The Bendix 10 ABS system was introduced in 1990 on the Chrysler New Yorker, Imperial, Fifth Avenue and Dodge Dynasty, also the 1991 Dodge Caravan and Plymouth Voyager minivans, and the Eagle Premier. It was used only three years and was discontinued after the 1993 model year.
Bendix 10 is similar to the Bendix 9 ABS system used on Jeeps from this vintage. It uses an integral master cylinder/hydraulic modulator assembly with a remote pump and motor for power assist braking and anti-lock braking. It is an expensive unit (OEM list price $1,510!).
The system has four wheel speed sensors (all of which are nonadjustable). The tone wheels for the front sensors are located on the outboard CV-joint housings, which means the CV joint has to be replaced if the ring is damaged.
The Bendix 10 system divides the brakes into three-channels for anti-lock braking. The front brakes are controlled independently while the rear brakes are controlled as a pair.
It is called Bendix "10" because the hydraulic modulator contains 10 solenoid valves. There are four isolation solenoid valves (one for each wheel), and three decay and 3 build valves for each of the front brakes and both rear brakes. The extra isolation solenoid in this system helps reduce pedal pulsation and feedback during anti-lock braking.
When wheel lockup is about to occur, the controller energizes the isolation solenoid to block off the brake circuit to the affected wheel. It then energizes the decay solenoid so pressure can be released from the wheel, and reapplies brake pressure by deenergizing the decay solenoid and energizing the build solenoid. Pressure is provided by the accumulator and remote pump motor. The system cycles 15 to 20 times a second during ABS braking with no loss of pedal height.
Bendix 10 has two accumulators. The large high-pressure accumulator located on the master cylinder booster assembly is precharged with nitrogen to 1,000 psi, and has a normal operating pressure range of 1,600 to 2,000 psi. The accumulator is a serviceable item, but it must be depressurized prior to removal by applying the brakes 40 times with the key off.
A second low pressure accumulator that is precharged to 460 psi and uses a sliding piston rather than a diaphragm is located on the pump/motor assembly. It is not serviceable. There is a fluid filter in the pump high-pressure line that can be serviced.
Other components on the modulator include a dual function pressure switch located on the bottom of the modulator. This switch turns the remote pump motor on and off by grounding the pump motor relay through the starter solenoid. The switch maintains accumulator pressure by turning the pump on when pressure drops below 1,600 psi, and off when pressure reaches 1,800 to 2,000 psi. This switch also warns the ABS controller if accumulator pressure drops below 1,000 psi. When the switch opens, the red Brake and yellow ABS warning lights are illuminated, and the ABS system is disabled. A fault message is set if the problem does not go away within two minutes.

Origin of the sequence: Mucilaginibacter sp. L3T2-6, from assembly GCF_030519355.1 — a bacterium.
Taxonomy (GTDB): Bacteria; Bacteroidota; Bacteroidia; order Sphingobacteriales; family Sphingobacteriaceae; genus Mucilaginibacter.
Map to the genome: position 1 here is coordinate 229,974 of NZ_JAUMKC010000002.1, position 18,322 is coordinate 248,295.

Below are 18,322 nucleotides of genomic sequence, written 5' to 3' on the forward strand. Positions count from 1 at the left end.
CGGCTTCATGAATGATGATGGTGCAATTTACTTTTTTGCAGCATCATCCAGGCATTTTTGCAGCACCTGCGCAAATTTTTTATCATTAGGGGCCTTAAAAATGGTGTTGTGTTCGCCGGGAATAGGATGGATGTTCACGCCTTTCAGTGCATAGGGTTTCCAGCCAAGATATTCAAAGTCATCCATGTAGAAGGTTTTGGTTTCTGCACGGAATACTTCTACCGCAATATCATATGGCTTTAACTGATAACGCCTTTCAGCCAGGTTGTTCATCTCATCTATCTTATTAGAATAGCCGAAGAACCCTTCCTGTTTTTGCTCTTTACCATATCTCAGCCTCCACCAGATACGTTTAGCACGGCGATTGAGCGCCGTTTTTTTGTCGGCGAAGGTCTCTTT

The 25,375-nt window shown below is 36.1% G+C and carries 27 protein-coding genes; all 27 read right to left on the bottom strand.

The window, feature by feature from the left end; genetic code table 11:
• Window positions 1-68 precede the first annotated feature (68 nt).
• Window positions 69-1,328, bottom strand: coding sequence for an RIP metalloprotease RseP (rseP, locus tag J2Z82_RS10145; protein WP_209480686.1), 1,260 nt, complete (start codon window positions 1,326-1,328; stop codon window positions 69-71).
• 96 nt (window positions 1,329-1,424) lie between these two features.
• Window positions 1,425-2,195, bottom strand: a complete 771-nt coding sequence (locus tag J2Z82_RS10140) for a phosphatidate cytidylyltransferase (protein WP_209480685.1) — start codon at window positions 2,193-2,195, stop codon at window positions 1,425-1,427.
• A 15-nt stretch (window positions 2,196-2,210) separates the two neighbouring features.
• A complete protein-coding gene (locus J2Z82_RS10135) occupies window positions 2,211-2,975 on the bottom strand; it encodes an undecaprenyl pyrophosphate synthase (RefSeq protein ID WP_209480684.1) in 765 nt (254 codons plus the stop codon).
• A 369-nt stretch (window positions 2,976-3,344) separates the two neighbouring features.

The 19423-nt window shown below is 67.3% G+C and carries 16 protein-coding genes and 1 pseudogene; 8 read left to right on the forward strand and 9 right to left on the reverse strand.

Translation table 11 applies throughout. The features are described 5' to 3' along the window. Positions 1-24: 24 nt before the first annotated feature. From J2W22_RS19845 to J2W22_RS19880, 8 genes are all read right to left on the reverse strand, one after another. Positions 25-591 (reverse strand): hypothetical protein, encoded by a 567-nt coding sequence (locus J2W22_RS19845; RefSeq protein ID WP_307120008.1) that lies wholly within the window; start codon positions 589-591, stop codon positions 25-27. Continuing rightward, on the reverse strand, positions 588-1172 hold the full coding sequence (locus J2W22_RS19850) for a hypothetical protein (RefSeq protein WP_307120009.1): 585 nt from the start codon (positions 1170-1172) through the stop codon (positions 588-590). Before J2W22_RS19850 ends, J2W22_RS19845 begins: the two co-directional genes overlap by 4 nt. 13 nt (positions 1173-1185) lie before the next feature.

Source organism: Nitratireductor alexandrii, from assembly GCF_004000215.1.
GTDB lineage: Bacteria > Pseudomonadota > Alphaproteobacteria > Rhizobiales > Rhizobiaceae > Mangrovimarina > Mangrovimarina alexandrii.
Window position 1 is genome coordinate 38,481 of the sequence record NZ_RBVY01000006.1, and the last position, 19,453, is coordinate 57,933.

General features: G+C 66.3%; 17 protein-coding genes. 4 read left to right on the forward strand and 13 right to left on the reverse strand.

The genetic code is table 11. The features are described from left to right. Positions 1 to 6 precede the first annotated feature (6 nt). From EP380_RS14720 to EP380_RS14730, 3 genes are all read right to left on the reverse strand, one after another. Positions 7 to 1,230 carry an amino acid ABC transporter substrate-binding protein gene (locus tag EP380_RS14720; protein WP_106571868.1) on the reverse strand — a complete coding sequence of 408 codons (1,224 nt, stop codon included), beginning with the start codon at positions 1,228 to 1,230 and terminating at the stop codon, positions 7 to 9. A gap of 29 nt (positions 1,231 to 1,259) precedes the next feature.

There is also a differential pressure switch to detect pressures differences of more than 300 psi between the primary and secondary sides of the brake hydraulics. A problem here will illuminate both warning lights.
Two pressure sensors are also used in the Bendix 10 system on the modulator assembly to detect pressure problems. Each generates a voltage of 0.15 to 5 volts that is proportional to the amount of pressure. One monitors boost pressure and is located on the bottom of the modulator assembly. The other monitors primary pressure (which Chrysler refers to as the "delta" pressure) in the master cylinder and is located on the left side of the hydraulic assembly.
A fluid level switch on the reservoir keeps an eye on the fluid level. The switch consists of a float and magnetic reed switch which closes when the fluid level is too low. This will illuminate both warning lights and disable the ABS system.
The ABS controller in vehicles with the Bendix 10 system is usually found under the battery tray. Power to the controller is provided through a relay in the power distribution center located on the left side of the engine compartment near the engine computer.
The ABS controller conducts a self-test when the vehicle is started. This checks electrical connections and relays. The ABS warning light comes on about 1 or 2 seconds before going out. When vehicle speed reaches three miles per hour, the controller cycles the modulator solenoid valves. This test will not occur if the driver has the brake pedal depressed.
Chrysler service literature refers to two types of faults: latching and non-latching. Latching faults are ones that are serious enough to prevent the ABS system from functioning properly. When a latching fault is detected, the ABS system is disabled and will remain disabled until the ignition switch is reset. The ABS warning light will also remain on. A non-latching fault will illuminate one or both warning lights as long as the fault exists, but the light will go out once the fault no longer exists. In most cases, a fault message will be logged.
If the ABS light does not illuminate when the ignition is on because of a burned out bulb, the system is designed so the red BRAKE light will illuminate if there is a system fault.
Accessing the ABS diagnostics requires a scan tool (Chrysler DRB II, DRB III or aftermarket equivalent). There are no manual flash codes. In fact, there are no codes at all. The Bendix 10 system displays "fault messages" rather than two or three-digit numeric codes.